Friday, March 25, 2016

The Pagemaster

1.5/4

Starring: Macaulay Culkin, Christopher Lloyd, and the voices of Patrick Steward, Whoopi Goldberg, Frank Welker

Rated PG (for Action, I guess)

A good idea does not make a movie.  You have to have follow through.  You have to support it with good storytelling and a script that doesn't insult the intelligence or attention span of its audience, young as they may be.  "The Pagemaster" can boast a brilliant concept, but directors Maurice Hunt and Joe Johnston (surprisingly) to a terrible job of bringing it to life.

Richard Tyler (Culkin) is afraid of everything.  And I mean everything.  His parents are worried about him, and when they send him on an errand, he gets caught in a terrible storm and takes refuge in a library.  The librarian, Mr. Dewey (Lloyd) tries to get him interested in the books available to him, but Richard is dead-set on getting home.  A nasty fall knocks him out and he ends up inside the library's books.  To reach the exit, he must rely on three books: Adventure (Stewart), Fantasy (Goldberg) and Horror (Welker).

There's no reason to believe that this could have been a fantastic movie.  The pieces are there.  But it appears to have been filmed without a screenplay (or at least one with any merit).  The dialogue is banal and the characters are too thin to be called types.  As a result it comes across as an advertisement for books rather than an original story.  For a movie that is such a cheerleader about imagination and storytelling, it doesn't give much more than a cursory cheer for either.  The film moves lightning fast and doesn't do anything with the ideas it presents.  There are references to many classic stories such as "Treasure Island" and "Moby Dick," but they're more like cutaways in an episode of "Family Guy" rather than germane to the story.  Take them out and the movie wouldn't be much different.  Of course, seeing as the movie isn't even 90 minutes, that would mean that you wouldn't have a movie.  Considering the lack of quality and effort in this production, that could only be a good thing.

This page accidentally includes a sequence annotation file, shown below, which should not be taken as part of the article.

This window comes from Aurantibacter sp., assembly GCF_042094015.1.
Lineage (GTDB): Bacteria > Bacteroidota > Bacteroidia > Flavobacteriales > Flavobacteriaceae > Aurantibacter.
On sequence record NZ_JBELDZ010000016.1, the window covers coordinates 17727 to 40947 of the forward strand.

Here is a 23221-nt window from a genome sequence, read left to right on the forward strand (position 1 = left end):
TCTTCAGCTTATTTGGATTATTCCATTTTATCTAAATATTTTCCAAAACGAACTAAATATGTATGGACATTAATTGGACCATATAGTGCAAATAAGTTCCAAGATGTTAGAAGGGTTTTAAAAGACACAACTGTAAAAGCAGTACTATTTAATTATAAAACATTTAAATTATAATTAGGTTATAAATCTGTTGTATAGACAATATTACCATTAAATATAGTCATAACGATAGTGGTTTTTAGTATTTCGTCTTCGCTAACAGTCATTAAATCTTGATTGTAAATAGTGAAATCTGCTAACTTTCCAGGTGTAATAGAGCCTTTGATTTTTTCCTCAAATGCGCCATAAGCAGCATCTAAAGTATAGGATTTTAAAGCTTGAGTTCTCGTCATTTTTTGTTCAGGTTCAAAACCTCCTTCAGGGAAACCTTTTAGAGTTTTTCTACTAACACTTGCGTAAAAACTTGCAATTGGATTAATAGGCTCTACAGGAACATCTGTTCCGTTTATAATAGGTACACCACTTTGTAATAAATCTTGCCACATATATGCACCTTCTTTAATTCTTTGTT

There's never been a bigger kid star than Macauley Culkin.  Although his career as kid star lasted only four years before his self-imposed retirement (which he ended in 2003 with "Party Monster," a film that's as far from kid-friendly as they get), there's been no child actor with more fame than Culkin.  Although his range is limited, he's a solid thespian.  Here, however, he's walking through his performance.  It's hard to blame him, since he was given such subpar material.  But a little effort would have soothed the pain of sitting through this.  Everyone's favorite looney Christopher Lloyd turns up to do his thing, but like Culkin, his talents are wasted.  As for the three voice actors, Stewart, Goldberg, and Welker are annoying.

I would be lying if I said that the film is a total loss.  The animation is nice in a Don Bluth sort of way (Bluth had nothing to do with the movie, however), and there is an effective joke or two.

Still, this is a movie that's best left to the discount bin.  If you loved it as a kid, it's best to just keep it in your memories.

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